NEWS
August 7, 2008
Bruce E. Ivins may not have been the anthrax killer, but scientific, postal and investigative evidence painstakingly compiled by federal agents and released yesterday points strongly to his guilt, as declared by the FBI. The case, detailed by prosecutors and investigators, is circumstantial - there are no witnesses or incriminating statements about the attack that killed five people and terrorized the nation in 2001. But it presents a plausible portrait of Mr. Ivins as the mastermind and sole perpetrator of the first bioterrorist attack in the United States . Mr. Ivins' suicide last week prevents a conclusive resolution of the 7-year-old case.
NEWS
August 5, 2008
The Federal Bureau of Investigation owes it to the victims of the fatal anthrax attacks and to all Americans to make public in detail its case against scientist Bruce Ivins, who committed suicide last week after being told he would be charged with murder in the case. The reason is simple enough: The FBI pursued the wrong suspect for years after the mailing of anthrax-laced letters to members of Congress and the media in 2001, and public confidence in the agency's ability to have identified the right suspect is low. In June, the government agreed to pay Steven J. Hatfill $5.8 million in return for his dropping a harassment lawsuit against the Justice Department.
NEWS
By Frank D. Roylance and Frank D. Roylance,Sun reporter | August 5, 2008
A new technology that can quickly distinguish between subtly different strains of anthrax might have been central to the FBI's investigation of the deadly anthrax letters that killed five people and sickened many more in the autumn of 2001. The FBI has not disclosed how it drew a connection between the anthrax attacks and Bruce Ivins, a researcher at the Army's infectious disease lab at Fort Detrick in Frederick. Ivins killed himself last week as prosecutors prepared to indict him in the anthrax killings.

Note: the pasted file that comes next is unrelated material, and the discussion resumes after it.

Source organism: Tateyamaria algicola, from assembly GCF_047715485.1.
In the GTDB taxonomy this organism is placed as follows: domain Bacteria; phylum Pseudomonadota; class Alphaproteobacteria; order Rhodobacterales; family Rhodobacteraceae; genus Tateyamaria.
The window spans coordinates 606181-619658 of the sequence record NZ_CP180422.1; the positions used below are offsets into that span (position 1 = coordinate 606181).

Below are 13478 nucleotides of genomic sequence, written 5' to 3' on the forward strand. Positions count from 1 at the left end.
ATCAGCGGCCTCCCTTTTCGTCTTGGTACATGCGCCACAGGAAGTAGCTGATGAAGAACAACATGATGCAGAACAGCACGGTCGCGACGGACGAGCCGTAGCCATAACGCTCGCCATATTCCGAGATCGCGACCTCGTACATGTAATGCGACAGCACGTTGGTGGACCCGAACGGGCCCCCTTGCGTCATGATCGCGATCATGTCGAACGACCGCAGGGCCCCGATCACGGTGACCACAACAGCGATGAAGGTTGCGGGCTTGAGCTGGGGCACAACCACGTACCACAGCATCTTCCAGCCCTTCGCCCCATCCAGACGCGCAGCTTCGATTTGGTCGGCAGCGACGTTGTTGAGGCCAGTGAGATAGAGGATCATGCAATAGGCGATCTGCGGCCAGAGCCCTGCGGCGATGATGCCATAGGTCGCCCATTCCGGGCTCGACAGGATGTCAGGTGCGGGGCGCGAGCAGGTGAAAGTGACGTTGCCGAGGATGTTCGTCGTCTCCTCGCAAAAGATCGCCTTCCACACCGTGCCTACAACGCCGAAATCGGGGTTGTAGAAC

NEWS
By Stephen Kiehl and Stephen Kiehl,Sun Reporter | August 5, 2008
Survivors of the 2001 anthrax attacks and relatives of those killed by the deadly powder said yesterday that they want a full accounting from the FBI of its investigation to date, and they are not yet convinced that Bruce Ivins, the government scientist who killed himself last week, was responsible. Federal authorities are expected to meet this week with the victims' families in Washington to discuss their investigation, after which the FBI could close its nearly seven-year-old anthrax case and publicly release its findings.
NEWS
By David Wood and David Wood,Sun reporter | August 2, 2008
WASHINGTON - Fort Detrick, where scientist Bruce E. Ivins worked for more than three decades, is the largest U.S. government research center focused primarily on biodefense. Set on a former airfield north of Frederick where the Maryland National Guard once based a fleet of biplanes, it houses dozens of labs. Chief among them is the military's main research facility on biological weapons, the U.S. Army Medical Research Institute of Infectious Diseases (USAMRIID), where Ivins and other microbiologists worked on anthrax and other deadly agents.